Beleaguered Dell quits smartphone business globally, dumps Android

“Dell is definitely pulling the plug on the smartphone business, globally” Jean-Baptiste Su reports for Forbes. “A tough decision, leaving a market that is expected to reach $150.3 billion in 2014, according to MarketsandMarkets.”

“Earlier this year, the Round Rock, Texas-based computer company stopped selling its mobile devices in the U.S. Although some could still be found in China where Dell hoped to continue,” Su reports. “But that’s all over now as well.”

Su reports, “So for Dell, it’s back to the future, I mean Microsoft with its latest tablet family, the XPS10, XPS12 and Latitude 10, all running Windows 8 or Windows RT.”

Read more in the full article here.

MacDailyNews Take: Bloodbath. iPhone and iPad, killers. SIDAGTMBTTS.

[Thanks to MacDailyNews Reader “Tayster” for the heads up.]

Related articles:
Beleaguered Dell discontinues all U.S. smartphone sales – March 29, 2012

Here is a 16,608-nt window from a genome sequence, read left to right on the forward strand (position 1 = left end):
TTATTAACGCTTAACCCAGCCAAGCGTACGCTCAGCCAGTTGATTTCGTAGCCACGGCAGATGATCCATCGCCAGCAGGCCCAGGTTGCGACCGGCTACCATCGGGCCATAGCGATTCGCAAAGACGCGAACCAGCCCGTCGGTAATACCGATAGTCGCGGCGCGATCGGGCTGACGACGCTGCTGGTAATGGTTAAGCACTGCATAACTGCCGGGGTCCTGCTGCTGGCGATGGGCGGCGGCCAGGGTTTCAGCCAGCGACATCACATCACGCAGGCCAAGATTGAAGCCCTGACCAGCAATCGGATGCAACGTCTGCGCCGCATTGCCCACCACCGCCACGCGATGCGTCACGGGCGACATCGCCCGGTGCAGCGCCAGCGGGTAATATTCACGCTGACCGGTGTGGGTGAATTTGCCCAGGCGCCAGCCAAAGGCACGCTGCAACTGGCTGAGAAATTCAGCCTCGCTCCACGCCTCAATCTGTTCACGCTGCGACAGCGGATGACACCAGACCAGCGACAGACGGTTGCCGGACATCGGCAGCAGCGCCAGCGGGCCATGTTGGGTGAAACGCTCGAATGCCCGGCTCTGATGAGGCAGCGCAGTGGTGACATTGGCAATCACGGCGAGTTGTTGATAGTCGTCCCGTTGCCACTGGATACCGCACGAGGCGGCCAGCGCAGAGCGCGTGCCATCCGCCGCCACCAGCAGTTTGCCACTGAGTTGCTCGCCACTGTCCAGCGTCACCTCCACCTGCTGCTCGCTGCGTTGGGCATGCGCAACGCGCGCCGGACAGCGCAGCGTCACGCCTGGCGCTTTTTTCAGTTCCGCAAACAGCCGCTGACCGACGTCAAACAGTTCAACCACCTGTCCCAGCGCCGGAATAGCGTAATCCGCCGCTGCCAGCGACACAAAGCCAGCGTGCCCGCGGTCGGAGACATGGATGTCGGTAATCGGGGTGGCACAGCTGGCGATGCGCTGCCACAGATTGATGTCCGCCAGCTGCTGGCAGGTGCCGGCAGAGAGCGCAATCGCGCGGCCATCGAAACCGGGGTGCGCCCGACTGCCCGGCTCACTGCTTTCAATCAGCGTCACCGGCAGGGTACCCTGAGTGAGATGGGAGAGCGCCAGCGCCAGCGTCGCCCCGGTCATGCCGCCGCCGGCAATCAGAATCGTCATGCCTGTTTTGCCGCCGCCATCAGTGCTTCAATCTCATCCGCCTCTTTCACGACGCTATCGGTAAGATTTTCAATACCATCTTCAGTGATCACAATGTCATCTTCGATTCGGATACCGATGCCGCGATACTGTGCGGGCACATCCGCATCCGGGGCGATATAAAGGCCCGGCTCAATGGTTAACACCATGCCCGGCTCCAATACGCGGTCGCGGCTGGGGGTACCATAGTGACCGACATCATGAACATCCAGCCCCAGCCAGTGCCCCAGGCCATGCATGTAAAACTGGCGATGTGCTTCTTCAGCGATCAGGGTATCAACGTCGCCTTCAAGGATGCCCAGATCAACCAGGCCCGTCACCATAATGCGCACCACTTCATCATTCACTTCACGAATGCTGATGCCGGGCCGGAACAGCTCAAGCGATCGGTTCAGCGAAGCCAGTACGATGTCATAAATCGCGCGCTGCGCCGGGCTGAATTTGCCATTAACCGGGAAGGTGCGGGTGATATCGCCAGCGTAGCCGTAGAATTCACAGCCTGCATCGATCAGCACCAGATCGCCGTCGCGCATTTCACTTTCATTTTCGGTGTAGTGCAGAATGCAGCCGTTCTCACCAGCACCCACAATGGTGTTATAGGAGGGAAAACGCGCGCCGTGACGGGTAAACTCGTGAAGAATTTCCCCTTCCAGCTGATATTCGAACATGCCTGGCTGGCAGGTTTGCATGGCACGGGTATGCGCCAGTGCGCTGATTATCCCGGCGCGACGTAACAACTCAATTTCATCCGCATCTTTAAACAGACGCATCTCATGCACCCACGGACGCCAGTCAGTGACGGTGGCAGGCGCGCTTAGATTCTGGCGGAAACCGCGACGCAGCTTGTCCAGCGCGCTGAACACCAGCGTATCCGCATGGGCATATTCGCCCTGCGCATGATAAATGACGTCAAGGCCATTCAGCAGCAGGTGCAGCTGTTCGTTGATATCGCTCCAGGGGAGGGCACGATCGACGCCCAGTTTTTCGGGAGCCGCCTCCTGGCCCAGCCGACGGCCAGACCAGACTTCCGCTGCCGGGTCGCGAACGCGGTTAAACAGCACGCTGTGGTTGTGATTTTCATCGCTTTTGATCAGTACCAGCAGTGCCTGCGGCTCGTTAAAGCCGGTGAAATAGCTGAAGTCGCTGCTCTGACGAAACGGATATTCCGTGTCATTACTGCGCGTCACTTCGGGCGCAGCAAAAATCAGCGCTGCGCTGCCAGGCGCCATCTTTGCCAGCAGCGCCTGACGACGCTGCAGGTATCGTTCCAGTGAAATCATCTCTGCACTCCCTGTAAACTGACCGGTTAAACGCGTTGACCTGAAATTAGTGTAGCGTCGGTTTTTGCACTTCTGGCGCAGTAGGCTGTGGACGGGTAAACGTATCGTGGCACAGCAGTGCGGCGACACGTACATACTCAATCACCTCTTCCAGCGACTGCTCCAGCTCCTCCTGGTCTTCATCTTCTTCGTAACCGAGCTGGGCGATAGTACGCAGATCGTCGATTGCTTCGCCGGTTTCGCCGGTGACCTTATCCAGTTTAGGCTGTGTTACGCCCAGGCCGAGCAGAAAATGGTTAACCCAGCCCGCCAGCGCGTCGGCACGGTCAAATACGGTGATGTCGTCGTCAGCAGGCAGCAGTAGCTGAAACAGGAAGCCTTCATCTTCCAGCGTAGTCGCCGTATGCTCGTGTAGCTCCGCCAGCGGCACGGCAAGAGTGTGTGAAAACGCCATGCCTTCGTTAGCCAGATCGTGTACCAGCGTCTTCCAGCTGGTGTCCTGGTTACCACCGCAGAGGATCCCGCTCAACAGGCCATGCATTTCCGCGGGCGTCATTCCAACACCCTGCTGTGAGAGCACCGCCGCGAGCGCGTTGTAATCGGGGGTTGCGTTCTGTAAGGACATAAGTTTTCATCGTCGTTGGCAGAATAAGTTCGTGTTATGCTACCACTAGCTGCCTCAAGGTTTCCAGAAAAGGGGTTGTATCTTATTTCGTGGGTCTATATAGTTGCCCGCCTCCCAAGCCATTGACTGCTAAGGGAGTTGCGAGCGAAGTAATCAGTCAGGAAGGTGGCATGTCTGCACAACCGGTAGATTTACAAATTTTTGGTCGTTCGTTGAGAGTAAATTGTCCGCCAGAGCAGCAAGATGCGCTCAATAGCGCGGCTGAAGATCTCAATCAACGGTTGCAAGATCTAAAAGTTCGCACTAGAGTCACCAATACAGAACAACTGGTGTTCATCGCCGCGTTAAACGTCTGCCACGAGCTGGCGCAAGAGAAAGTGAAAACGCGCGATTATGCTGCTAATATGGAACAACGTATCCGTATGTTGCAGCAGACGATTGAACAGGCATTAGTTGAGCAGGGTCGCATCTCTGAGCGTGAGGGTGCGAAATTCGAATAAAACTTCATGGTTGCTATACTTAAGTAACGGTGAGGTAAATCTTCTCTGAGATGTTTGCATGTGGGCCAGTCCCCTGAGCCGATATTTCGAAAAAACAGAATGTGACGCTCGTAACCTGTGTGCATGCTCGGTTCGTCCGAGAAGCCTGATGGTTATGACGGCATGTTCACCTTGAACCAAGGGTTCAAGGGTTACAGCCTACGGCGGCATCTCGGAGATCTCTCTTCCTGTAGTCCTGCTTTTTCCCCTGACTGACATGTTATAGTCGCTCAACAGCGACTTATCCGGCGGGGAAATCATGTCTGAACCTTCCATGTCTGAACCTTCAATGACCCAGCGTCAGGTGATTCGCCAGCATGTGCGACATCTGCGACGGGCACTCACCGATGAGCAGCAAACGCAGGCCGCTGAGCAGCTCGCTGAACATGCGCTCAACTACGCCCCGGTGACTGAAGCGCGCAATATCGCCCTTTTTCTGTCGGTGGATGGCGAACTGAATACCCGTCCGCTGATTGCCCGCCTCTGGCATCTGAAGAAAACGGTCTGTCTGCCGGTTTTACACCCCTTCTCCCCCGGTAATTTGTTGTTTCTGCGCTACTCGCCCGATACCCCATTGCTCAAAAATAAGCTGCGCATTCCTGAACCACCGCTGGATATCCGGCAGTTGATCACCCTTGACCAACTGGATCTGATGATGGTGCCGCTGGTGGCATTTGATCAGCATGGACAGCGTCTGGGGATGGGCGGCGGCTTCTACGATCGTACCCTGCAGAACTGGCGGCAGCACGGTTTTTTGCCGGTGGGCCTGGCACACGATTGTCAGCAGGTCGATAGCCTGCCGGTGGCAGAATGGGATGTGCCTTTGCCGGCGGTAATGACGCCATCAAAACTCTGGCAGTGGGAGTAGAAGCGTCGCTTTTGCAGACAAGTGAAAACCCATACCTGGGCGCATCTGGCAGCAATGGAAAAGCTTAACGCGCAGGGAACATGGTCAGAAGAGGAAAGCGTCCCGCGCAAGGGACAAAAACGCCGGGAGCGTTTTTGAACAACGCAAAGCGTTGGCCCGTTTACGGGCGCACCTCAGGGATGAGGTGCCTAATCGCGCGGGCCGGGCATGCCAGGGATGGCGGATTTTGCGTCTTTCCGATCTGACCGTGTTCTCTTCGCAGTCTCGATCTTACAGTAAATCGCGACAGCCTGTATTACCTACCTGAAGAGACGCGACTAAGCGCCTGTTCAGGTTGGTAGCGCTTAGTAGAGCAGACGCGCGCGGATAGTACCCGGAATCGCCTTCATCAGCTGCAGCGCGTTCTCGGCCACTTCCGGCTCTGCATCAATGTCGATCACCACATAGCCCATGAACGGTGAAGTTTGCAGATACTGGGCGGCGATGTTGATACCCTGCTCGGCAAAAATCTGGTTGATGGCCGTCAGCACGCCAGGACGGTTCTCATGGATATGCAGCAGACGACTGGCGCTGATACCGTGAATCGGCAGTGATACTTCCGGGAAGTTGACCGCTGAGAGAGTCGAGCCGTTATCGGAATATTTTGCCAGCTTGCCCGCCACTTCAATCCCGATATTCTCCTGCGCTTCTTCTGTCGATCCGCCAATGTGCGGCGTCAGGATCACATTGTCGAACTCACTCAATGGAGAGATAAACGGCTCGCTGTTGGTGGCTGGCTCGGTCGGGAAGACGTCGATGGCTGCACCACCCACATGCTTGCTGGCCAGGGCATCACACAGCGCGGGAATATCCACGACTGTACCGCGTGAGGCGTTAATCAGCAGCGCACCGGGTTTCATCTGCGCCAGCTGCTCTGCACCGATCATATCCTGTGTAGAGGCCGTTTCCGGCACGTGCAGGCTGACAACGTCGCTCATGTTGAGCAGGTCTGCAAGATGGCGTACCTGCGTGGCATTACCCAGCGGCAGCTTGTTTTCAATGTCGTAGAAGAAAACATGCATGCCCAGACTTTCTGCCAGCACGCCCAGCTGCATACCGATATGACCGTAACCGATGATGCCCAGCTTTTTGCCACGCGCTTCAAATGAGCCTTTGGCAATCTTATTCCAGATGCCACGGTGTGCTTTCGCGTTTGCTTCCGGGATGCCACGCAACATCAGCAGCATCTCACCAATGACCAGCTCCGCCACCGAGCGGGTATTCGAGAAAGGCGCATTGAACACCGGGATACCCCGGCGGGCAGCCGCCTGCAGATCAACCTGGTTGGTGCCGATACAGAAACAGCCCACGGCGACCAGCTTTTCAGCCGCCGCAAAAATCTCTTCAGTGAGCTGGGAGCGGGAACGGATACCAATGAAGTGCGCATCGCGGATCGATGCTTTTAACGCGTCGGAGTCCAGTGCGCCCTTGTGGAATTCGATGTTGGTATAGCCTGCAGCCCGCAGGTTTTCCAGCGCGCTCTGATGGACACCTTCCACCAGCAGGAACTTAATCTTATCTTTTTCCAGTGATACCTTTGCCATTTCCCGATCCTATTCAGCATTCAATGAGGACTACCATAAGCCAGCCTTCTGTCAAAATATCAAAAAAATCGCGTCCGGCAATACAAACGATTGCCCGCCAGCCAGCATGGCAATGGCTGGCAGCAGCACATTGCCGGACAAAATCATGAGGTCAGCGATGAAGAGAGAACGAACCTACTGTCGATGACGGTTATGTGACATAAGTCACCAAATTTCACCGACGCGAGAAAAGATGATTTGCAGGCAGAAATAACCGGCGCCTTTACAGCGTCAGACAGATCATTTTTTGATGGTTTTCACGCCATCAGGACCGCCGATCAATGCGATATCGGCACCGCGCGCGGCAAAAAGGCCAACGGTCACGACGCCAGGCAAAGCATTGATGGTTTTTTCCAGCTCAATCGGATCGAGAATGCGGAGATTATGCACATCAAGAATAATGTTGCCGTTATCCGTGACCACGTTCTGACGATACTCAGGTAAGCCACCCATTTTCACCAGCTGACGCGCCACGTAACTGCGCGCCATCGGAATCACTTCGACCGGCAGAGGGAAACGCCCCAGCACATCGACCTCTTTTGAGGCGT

More blood on Apple iPad’s touchscreen: Dell kills Streak 7, backs out of Android tablets in US – December 5, 2011
More blood on Apple iPad’s touchscreen: Dell’s Streak 5 tablet is dead – August 12, 2011
More blood on Apple iPod’s Click Wheel: Dell’s ‘DJ Ditty’ flash-based MP3 player is dead – August 22, 2006
More blood on Apple iPod’s Click Wheel: Dell dumps ‘DJ’ hard-drive MP3 player line – February 4, 2006


    1. Dell came up with the first phoblet (phone-tablet) the 5″ streak. I remember Walt Mossberg at the press release commenting on how stupid it looked to use it as a phone.

      Kinda funny when you think of it, samedung not only stole the interface from apple they copied the form factor from dell.

      The bright side is every time I see an apple hating geek walking around with a ~5″ phoblet held against the side of his head it make me chuckle.

    1. “Now if only Dell would dump the PC business.”

      It’s not up to Dell, it’s the PC business that is dumping Dell, just as the smartphone business dumped Dell, the tablet business dumped Dell and before that, the MP3 player business dumped Dell.

  1. The problem for Dell is that the brand equates to “cheap” and ” low quality.” No one wants to use a “Dell” phone. It’s the same problem Microsoft has with “Windows.” Most people do not want to use a phone (or tablet) that is “powered by Windows” or ” designed by Dell.”

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